Vous êtes sur la page 1sur 13

Fire Fighting Foam

Foam Terms:

Foam Concentrate: Raw foam liquid in the storage cont

Foam Terms

Foam Proportioner: Mechanical device that injects


the

correct amount of foam into the water


stream

Air Aspirating Nozzle: Nozzle allowing air to combine


with water before being discharged

Foam Terms
Foam Solution: Mixture of foam concentrate and
water after it leaves the proportioner, but before
it is

discharged from the nozzle

Foam Terms
Finished Foam: Foam solution that is mixed with
air as it is discharged from the nozzle.

Foam Terms
Hydrocarbon fuel: Petroleum based product such
as gasoline, diesel fuel, benzene, and natural gas
Polar solvent fuel: Non-petroleum-based fuel such
as
alcohol, lacquers, thinners, acetone, and
acids

How Foam Works:

Smothers Prevents air and flammable vapors from m


Separates Barrier between fuel and fire
Cools - Lowers fuel and surface
temperatures
Suppresses Prevents the release of flammable
vapors

Four Elements of Foam

How Foam is Generated


- 1st Stage: Water is mixed
with foam concentrate to
form
foam solution
- 2nd Stage: Foam solution
passes through the hose to
the foam nozzle where air
is added to form finished
foam
- Depending on the
proportion rate, foam is 90
to 99 percent
water.
- For example, when 3%
foam is used, 3 gallons of
foam
concentrate are used for
every 97 gallons of water.

Foam Concentrates:

Aqueous Film Forming Foam (AFFF)- Synthetic foam. Surfa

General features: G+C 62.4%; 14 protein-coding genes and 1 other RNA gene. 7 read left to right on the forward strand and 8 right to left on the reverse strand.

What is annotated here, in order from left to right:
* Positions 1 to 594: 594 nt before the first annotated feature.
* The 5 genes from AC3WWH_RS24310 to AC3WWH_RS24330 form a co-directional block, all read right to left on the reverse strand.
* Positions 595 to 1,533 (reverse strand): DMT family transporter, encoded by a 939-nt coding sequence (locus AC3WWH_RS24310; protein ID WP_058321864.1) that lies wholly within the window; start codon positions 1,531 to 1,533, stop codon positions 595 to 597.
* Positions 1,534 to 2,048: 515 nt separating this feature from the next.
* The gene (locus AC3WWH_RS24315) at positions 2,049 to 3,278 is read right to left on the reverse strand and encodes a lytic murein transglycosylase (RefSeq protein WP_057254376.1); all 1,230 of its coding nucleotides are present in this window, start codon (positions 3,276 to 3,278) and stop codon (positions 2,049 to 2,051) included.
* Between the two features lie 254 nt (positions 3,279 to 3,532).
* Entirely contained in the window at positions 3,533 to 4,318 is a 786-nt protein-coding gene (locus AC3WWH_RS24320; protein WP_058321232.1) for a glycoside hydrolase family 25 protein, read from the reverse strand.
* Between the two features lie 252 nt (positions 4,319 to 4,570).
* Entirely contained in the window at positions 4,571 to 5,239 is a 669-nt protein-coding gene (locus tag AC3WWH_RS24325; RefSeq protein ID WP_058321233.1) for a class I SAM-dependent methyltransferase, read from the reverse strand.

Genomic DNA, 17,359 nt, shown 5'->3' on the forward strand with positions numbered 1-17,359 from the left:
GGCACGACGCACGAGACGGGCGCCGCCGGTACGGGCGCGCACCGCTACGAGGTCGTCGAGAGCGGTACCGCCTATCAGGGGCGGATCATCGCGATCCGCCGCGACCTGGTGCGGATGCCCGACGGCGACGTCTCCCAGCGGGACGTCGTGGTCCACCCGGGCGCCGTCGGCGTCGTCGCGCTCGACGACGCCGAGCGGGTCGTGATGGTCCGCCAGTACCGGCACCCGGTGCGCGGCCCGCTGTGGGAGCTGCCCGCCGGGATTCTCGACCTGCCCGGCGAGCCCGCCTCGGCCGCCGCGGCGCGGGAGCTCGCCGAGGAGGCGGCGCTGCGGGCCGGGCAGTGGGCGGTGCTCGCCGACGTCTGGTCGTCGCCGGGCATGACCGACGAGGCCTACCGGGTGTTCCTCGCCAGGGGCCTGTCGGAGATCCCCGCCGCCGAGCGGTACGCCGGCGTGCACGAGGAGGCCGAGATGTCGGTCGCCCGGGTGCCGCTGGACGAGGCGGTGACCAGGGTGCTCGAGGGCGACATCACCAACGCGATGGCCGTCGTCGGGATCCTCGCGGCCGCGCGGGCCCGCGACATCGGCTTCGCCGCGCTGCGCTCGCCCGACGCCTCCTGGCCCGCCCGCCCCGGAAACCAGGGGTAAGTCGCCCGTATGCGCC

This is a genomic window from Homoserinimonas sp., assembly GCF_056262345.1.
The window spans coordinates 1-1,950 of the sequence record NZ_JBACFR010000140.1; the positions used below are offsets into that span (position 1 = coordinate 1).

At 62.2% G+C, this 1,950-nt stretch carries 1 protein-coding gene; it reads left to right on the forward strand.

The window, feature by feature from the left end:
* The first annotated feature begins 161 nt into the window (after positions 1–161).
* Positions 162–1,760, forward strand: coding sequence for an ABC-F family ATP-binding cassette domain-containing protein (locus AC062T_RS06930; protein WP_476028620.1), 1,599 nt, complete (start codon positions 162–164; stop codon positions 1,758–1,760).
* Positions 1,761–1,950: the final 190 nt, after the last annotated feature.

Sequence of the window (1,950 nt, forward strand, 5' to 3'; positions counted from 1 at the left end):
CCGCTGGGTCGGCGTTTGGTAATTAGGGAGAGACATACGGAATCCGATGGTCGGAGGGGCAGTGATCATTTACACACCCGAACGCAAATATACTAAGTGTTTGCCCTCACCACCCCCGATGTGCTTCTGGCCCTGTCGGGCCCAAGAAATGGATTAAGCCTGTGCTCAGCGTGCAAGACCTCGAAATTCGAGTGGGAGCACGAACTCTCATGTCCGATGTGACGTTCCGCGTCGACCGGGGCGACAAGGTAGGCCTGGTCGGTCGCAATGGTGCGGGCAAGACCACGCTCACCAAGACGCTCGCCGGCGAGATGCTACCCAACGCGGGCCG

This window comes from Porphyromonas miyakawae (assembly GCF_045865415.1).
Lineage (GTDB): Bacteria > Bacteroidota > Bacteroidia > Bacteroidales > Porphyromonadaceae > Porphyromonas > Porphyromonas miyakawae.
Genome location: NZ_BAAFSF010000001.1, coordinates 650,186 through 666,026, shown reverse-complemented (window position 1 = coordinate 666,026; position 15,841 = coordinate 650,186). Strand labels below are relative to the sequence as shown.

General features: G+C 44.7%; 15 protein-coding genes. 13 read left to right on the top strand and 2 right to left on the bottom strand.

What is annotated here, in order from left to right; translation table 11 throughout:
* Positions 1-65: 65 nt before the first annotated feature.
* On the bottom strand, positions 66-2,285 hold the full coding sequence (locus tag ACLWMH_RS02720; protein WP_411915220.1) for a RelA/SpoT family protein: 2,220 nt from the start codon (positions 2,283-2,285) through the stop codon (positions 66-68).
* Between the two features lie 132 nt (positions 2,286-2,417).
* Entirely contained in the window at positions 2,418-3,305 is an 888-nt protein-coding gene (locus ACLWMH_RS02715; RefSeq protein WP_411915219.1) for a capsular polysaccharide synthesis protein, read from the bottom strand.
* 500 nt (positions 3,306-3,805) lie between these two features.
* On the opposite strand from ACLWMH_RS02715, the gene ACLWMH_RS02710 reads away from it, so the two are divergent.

that drain from the foam blanket form vapor-sealing bla
over the fuel. Most common foam used today
Fluoroprotein Foam Protein based with fluorinated
surfactants added. Most commonly used in
subsurface injection applications

Film Forming Fluoroprotein Foam (FFFP) Has the benefits


AFFF and fluoroprotein foam
Class A Foam Foam concentrate that is used on class A
fires
Class B Foam Foam concentrate that is intended for use
on
flammable and combustible fires

Types of Foam:

Low-expansion foam Used on flammable liquid fires.


and FFFP are common types.

Medium-expansion foam Used as a space-filling age


hard-to-reach areas such as underground vaults
and basements.

High-expansion foam Same uses as those for medi


expansion foam.

Things to Remember

The eductor is set up no more than 6 feet above the bottom of the
foam concentrate.
The eductor and nozzle are matched for foam production. The gpm
rating on the eductor needs to match the gpm rating on the nozzle.
The foam eductor is set for the proper percentage of concentrate.
(3% for hydrocarbons and 6% for polar-solvents)
The pump pressure is correct. The nozzle pressure should be 100
psi.
The nozzle operator should keep the hose stream away from the
fire until foam is flowing
The nozzle operator directs the hose stream away from the fire if
the foam stream turns to water.
Do not exceed 200 feet of hose past the eductor. If the eductor is
attached to the pump panel, then you can use 200 feet of hose
past the eductor. If you lay out a 2 inch line with the eductor inline, you can only use 200 feet of hose past the eductor.
Do Not break the foam blanket after it is applied.
Clean and flush all appliances after each use.